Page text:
When it comes to the autonomous service, the Tesla Model 3 relies on sensors and cameras to read the road ahead and around. A small steering wheel icon comes up on the screen, and one or two pushes downwards on the right hand stalk. This brings the car to full autonomous, with steering and active cruise control (with distance settings also adjustable) fully involved. However, it will still warn the driver that hands on the wheel should still be the norm.Left to its own devices, the steering will follow the roadside markings without issue. It will not work if there are substantially degraded or non-visible markings to be read. The motions are a mix of fluid and jerky, with longer corners having the wheel move minutely, section by section. Most of the drive though was under human control.

At the End Of the Drive. Tesla had promised a cheaper car for some time. It’s here. In Standard Plus trim, it’s an ideal city based vehicle. Ride quality, handling, a basic features list, make for an $81K electric car that can be held up, finally, as a worthy option compared to petroleum fueled cars. The inside happily swallows four, has a boot big enough to deal with a family, and isn’t unattractive to look at.And although the outright electric only competition is increasing, it’s still not a crowded market. For now, Tesla is still the leader.
Here is where more can be found.

2019 Lexus LS 500h: Car Review.

This Car Review Is About: The Luxury Sedan in the luxury arm of the Toyota family called Lexus. Named the LS 500h, with the h standing for hybrid, it’s a long, long, car that’s packed full of tech, niceties, and a couple of quirks.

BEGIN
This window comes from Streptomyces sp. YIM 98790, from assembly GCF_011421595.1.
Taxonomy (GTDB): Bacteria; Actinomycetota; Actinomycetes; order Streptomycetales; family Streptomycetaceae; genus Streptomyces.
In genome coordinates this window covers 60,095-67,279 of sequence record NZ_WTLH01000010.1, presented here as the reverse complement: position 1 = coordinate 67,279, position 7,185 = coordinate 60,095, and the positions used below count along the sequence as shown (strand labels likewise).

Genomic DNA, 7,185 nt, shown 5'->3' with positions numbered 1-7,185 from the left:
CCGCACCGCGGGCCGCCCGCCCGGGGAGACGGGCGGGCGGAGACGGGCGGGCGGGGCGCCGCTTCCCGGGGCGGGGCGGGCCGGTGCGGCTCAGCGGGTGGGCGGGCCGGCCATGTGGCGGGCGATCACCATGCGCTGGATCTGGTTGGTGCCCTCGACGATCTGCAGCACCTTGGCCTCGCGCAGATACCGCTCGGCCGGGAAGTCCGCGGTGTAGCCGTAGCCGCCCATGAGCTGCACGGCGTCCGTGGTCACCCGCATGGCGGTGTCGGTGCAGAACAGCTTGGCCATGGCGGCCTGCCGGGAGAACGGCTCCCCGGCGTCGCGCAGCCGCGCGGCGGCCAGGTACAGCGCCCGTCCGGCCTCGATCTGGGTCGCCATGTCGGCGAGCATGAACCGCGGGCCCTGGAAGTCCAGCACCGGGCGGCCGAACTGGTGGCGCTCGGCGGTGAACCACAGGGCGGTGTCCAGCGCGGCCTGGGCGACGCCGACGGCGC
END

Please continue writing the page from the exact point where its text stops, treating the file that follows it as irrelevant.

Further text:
What Does It Cost?: $196,125. That’s before options, government charges, and delivery charges at the dealership level. It’s a fair bit of coin and places the LS 500h firmly in the same area as the Audi A8 and entry level BMW 7 Series. However, the Lexus website indicates a driveaway price of not much more than $203,500 for the LS 500h in Luxury trim. Add in the Sports Luxury package and that’s up to $209,400. From here there are enhancement packs that include items such as handcut Kiriko glass and hand-pleated black leather.Under The Bonnet Is: A ten ratio, super slick, automatic that is bolted to a battery pack and 3.5L V6. Peak power is quoted as 264kW. The non-hybrid version has 310kW and 600Nm from a twin turbo V6. Economy is quoted as 6.6L/100km. Emissions are 150g/km. We reached an average of 9.7?100km on a 70/30 suburban/highway cycle.On the Outside It’s: Dominated by that air intake that’s made of 5,000 individual pieces. Lexus handcraft the spindle grille and in their own words: “The design process behind the grille would be considered extravagant if the result were anything less than visionary.” Indeed. The 5,235mm length starts with that, and that huge grille sees full LED illumination either side, both in headlights and the separate driving/indicator lights.At just 1,450mm in total height, the LS looks longer than that length measurement suggests. Such are the proportions that the driver is placed at the halfway point of the car. Subtle lines highlight the gentle upswing of the rear window line before a surprisingly small bootspace of 440L finishes with LED tail lights. Both front and rear indicators follow the Audi-eque style of flashing longitudinally in sequence, rather than all at once. Rubber is Bridgestone’s Turanza and at 245/45 front and rear on 20 inch diameter chromed alloys, it makes for an impressive footprint.On The Inside It’s: An impressive place. There are: Heated and vented front seats with three memory positions. Heated and massage capable rear seats. Blu-ray player and screens for the rear seats. 23 speakers of DAB quality sound from Mark Levinson. 12 airbags. Quad zone airconditioning. A passenger side section of the dash that lights up internally. Mood lighting. Rear and side window sunshades, which sees the rear lower on engaging Reverse… And that damnable touch interface on the centre console. It’s time to bench it and go for something ergonomically and user friendly. There’s also no wireless charge pad…The centre console houses some operating buttons and one is for the height adjustable air suspension.Back to that touchpad. Even allowing for touch and sensitivity setting changes, it’s not intuitive in usage. The cursor on the 12.3 inch display screen never seems to correctly line up with the icon being sought, some options are a swipe as opposed to a click like a mouse, and the menu system itself doesn’t always make for user friendly interpretation.The seating position for each pew is simply operated. The driver’s seat moves when power is switched off to provide lift and space for easier exit from the car. The rear seats have multiple modes for top of back, lumbar, and lower back massaging. It makes for interesting passage for the rear seat passengers, especially those that are in late primary and early high school. Because there is a screen each, their comfort level is higher than a single roof mounted screen. However, their centre fold out console which has a touchscreen for aircon and audio, allows the rear seat passengers to control audio for the front seats too…a separate audio source for headphone wearers would be more suitable.For the driver there is a classy looking binnacle and dash. Leather material surrounds the area and is stitched. The screen is full colour and changes in look depending on which drive mode is selected via the toggle dial on top left. Normal mechanical analogue gauges on either side show fuel and temperature. There is a HUD as well. This shows a broad variety of info but the display is limited to being adjustable for brightness and height only.Design wise, the dash showcases and mirrors the grille. Sine wave lines stretch from side to side, and in front of the passenger is a translucent panel that is lit internally to match the lines. The stitching in the seats in the test car also matches the stitching and dash, making for a cohesive appearance. What’s also cohesive is the feel of the centre console storage lid. Buttons on either side allow the lid to be opened in either direction. It’s a small yet eminently usable feature.Out On The Road It’s: A mix of power, grace, sportiness, and hmmm. It will launch, and hard, from a standing start. It will handle back country roads, of rutted surfaces and sweeping corners, as easily as it does smooth highways and suburban roads. It can be driven with verve and a nod towards sports as equally well as it can be driven gently and politely. The hmm is the reaction time from the air suspension.